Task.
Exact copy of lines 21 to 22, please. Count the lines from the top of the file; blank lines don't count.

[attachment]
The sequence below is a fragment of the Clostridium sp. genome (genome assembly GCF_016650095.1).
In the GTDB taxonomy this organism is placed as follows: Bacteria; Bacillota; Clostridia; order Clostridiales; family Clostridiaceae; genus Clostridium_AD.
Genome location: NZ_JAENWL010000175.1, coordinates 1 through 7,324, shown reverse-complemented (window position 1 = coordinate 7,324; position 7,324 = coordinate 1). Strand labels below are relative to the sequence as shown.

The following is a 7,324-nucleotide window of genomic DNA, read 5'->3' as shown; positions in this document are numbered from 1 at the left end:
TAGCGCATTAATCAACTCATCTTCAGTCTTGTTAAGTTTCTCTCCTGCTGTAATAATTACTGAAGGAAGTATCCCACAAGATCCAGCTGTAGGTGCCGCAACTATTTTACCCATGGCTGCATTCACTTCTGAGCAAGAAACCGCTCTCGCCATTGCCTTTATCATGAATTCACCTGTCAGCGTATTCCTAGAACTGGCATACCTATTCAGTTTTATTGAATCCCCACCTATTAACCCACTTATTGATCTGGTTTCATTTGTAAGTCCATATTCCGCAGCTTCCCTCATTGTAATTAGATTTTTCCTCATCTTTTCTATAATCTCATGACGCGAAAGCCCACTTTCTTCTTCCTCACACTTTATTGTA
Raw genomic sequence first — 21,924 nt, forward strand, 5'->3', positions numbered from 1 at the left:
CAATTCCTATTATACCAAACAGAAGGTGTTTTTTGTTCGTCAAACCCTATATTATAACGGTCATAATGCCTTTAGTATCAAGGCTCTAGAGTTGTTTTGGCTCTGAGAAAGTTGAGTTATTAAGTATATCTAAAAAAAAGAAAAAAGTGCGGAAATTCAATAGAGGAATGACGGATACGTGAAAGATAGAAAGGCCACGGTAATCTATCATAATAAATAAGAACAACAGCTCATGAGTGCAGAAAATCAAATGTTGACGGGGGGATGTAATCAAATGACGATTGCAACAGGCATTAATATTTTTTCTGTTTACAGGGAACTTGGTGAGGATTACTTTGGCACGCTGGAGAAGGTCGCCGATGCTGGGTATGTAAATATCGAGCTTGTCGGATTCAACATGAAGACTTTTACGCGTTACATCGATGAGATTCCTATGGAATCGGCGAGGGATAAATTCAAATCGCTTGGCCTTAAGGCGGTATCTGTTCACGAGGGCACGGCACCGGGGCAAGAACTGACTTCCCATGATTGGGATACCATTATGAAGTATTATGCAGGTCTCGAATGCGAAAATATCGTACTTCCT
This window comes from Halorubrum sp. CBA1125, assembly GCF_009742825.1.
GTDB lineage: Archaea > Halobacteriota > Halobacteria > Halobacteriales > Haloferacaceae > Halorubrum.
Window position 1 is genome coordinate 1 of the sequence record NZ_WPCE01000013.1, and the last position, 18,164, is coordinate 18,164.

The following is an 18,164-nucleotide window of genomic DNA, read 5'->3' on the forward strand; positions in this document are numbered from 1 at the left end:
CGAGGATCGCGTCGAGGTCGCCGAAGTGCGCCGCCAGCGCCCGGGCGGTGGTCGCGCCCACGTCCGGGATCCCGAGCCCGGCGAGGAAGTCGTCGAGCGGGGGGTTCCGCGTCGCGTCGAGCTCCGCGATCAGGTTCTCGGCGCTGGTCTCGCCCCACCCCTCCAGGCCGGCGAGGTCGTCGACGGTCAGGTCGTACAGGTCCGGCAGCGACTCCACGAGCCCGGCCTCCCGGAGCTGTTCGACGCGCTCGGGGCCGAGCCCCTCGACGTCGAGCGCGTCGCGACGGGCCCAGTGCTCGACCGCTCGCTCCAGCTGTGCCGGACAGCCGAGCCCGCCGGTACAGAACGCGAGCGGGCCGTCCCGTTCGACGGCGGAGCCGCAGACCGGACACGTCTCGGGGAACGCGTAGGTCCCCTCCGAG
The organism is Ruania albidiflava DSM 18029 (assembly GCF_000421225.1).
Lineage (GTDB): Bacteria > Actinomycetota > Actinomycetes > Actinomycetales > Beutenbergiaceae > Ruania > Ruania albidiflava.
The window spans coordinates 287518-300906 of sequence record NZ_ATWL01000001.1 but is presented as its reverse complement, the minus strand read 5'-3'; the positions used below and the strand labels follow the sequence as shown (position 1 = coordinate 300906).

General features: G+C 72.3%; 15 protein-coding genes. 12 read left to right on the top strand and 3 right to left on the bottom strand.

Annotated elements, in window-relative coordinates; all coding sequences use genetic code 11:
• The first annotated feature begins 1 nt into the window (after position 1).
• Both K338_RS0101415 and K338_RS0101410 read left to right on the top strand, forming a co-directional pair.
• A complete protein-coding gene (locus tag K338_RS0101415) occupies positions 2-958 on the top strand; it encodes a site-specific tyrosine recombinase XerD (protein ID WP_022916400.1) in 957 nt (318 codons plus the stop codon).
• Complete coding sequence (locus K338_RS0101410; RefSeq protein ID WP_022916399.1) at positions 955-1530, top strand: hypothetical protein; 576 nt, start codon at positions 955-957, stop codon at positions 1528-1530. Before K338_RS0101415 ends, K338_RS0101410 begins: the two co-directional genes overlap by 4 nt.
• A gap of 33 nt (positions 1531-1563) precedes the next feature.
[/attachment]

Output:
• Complete coding sequence (locus K338_RS0101410; RefSeq protein ID WP_022916399.1) at positions 955-1530, top strand: hypothetical protein; 576 nt, start codon at positions 955-957, stop codon at positions 1528-1530. Before K338_RS0101415 ends, K338_RS0101410 begins: the two co-directional genes overlap by 4 nt.
• A gap of 33 nt (positions 1531-1563) precedes the next feature.